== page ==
on February 8, 2009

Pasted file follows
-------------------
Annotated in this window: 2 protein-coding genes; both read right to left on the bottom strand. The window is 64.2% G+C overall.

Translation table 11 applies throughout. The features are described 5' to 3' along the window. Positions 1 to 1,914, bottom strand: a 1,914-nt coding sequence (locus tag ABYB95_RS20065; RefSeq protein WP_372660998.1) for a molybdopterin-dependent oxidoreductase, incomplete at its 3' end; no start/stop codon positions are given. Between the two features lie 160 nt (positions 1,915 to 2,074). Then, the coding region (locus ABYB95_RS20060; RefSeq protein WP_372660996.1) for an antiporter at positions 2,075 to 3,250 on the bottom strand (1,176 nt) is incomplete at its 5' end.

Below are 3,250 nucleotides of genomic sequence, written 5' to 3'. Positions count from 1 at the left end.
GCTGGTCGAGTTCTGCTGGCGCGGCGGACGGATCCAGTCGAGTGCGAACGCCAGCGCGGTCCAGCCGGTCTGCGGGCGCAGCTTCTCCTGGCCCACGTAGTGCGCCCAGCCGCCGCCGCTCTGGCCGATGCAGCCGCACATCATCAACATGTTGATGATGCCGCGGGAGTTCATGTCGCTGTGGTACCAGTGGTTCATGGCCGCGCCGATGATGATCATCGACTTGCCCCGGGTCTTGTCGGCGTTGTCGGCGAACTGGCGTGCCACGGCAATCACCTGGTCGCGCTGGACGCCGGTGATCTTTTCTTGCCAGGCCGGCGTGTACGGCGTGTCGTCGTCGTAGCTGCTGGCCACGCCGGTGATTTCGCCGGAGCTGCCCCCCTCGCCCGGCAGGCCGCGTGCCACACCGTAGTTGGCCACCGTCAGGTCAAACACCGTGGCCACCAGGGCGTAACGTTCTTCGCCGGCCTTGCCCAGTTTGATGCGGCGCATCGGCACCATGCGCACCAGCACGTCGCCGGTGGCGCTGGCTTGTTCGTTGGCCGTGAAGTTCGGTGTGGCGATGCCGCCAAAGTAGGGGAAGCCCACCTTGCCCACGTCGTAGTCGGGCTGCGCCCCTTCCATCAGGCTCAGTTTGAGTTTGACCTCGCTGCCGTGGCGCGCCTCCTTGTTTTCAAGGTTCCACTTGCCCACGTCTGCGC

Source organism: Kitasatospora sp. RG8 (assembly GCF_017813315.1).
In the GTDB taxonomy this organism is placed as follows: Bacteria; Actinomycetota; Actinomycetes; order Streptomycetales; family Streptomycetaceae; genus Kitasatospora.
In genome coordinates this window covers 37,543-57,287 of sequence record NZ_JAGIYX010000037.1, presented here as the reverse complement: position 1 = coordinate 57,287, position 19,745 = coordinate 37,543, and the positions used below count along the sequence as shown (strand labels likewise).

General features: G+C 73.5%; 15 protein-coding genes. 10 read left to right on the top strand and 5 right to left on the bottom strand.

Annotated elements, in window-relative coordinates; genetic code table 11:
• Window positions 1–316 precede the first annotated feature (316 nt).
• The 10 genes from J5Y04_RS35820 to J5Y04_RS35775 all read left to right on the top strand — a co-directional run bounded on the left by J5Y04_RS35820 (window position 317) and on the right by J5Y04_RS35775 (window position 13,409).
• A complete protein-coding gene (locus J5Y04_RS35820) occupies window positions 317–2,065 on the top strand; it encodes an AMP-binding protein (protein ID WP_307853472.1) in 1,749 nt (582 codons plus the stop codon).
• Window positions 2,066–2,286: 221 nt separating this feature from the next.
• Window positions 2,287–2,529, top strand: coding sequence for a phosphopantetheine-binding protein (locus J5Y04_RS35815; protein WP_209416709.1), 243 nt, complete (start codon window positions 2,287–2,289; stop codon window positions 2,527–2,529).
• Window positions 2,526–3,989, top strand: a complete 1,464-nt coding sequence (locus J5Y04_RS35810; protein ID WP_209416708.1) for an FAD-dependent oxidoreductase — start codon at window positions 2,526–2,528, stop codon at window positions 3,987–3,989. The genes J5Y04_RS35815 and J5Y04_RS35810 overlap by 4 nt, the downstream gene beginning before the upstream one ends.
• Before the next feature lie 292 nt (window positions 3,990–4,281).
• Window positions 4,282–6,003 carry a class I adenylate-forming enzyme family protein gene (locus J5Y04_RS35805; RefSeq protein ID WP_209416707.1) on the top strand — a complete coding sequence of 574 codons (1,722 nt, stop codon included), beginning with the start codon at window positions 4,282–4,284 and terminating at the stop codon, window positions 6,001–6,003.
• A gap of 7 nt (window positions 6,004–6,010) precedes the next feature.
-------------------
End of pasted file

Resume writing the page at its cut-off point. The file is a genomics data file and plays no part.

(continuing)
After we'd completed the main tour of the Colorado State Capitol building, we were still interested enough that we wanted to take the second of the available free tours – the tour of the Dome and the exhibition called 'Mr Brown's Attic'. We'd previously been told that they couldn't guarantee we'd get in, but to just pop upstairs and see if there was space. This was typical of the relaxed spirit of the Capitol building – nobody seemed bothered that we were about to wander off on our own to try to get into the dome. Apparently they have to be quite careful to restrict the numbers on the dome tours because of fire safety regulations – you can't help but think about the havoc that would ensue if the fire alarm went off with scores of tourists squeezed into the dome with only a rickety narrow staircase to get down. If you read my other review, you'll know we'd already succeeded in by-passing all the security to get into the building and were no longer surprised that nobody seemed bothered by odd foreigners wandering around.We shot upstairs to the dome tour desk and were told that the group already there was small enough that they could squeeze a couple more in without any problems. The dome tours go every hour, on the hour and we were lucky to have avoided getting caught up with a large school party. We had been warned that the climb was steep and not advised for anyone who's claustrophobic or has mobility issues. You wouldn't guess it to look at him but my husband isn't a fan of anything he thinks he might fall off – but by the time we got back to Denver after a week in the Rockies, he was starting to get used to me standing too close to the edge of every major attraction in the state and was a bit more relaxed about taking a steep climb up inside the dome.So who was Mr Brown? Well apparently the land on which the Capitol building was built was a donation given to the state by one Henry Brown. After 9/11 the dome of the Capitol was closed to the public and when it finally reopened, it came along with the addition of a fascinating museum about the Capitol which goes by the name of Mr Brown's attic. When you are actually touring the main part of the building, it's very clear that it's a workplace where the business of running the state is going on all around you. The building is NOT a museum with neatly labelled things to look at. It could, I suppose, be said that the entire building is a giant exhibit but it's not a museum as such. The role of educating the public about the building they are visiting goes partly to the volunteer guides and partly to the small museum in Mr Brown's attic, the space below the dome. Once you get up to Mr Brown's attic, you find a small but well constructed exhibition about the building which lies directly beneath your feet. The attic is a treasure house of photographs, information about the construction of the building and its importance to the surrounding areas, and about Denver and Colorado in general. There's also – and please don't ask me why, I haven't a clue – a scale model of the Capitol built entirely out of food cans. There are also special exhibits designed to be of interest to younger visitors – not so surprising since every Colorado school-kid undoubtedly gets dragged to the Capitol on a school trip at least once in their life.Next it's time to go up into the dome itself and visitors will be reminded that there are 99 steps to go and offered the opportunity to view a video if the climb is a bit too daunting for them. We headed up – to be honest, it's no big deal. The staircase is solid, not too narrow and you know full well in a country as litigious as the USA that there's no danger whatsoever. Climbing up the 99 steps brings you to the dome itself and it's well worth the effort. We had a young guide who'd been doing the job for only a few weeks and wasn't 100% sure what everything was, but was still clearly quite over-awed by getting such a cool job in such an amazing place. We spread out around the platform and looked at the stained glass roundels that decorate the base of the dome and commemorate the bigwigs of the city at the time that the building was being built. The guide pointed out various features and bombarded us with facts and figures but we were hoping she'd hurry up so that we could turn round and look out of the windows at the city around us. There are giant sliding windows which must have once been routinely opened to allow people to get a better view but in these days of health and safety, there's no way the public will get out onto the outer platform. Never mind, the views are still spectacular. We could even – with a little 'eye of faith' – pick out the pointed white peaks of the Denver International Airport, many miles away and the Rocky Mountains in the opposite direction. Closer to the building we picked out the Catholic cathedral and the museum zone with the Denver Public Library, the Denver Art Gallery and the Colorado History Museum. Looking across the Civic Centre Park, we could see the City and County building curving at the end of the park. Between us and the C&C building we noticed the flags of the state and the country hanging at half mast from the Capitol Building's flag pole. We had spotted flags similarly at half mast across the state for a few days before our visit and were told by the young guide that these were to mark the death of two young Coloradan soldiers in Iraq or Afghanistan.After about 10 minutes snapping photos out of the windows and playing "look! Isn't that the…..building" or "Oh look, there's our car park", it was time to head back down another set of rickety stairs. It's a bit like going behind the scenes of a theatre and seeing all the ironwork and ply-board that keep the whole place together. From the outside where you can see the golden dome, it's hard to imagine the engineering that goes into keeping it safely in place.The whole tour takes about 30 minutes and is well worth seeing either instead of or in addition to the main Capitol building tour.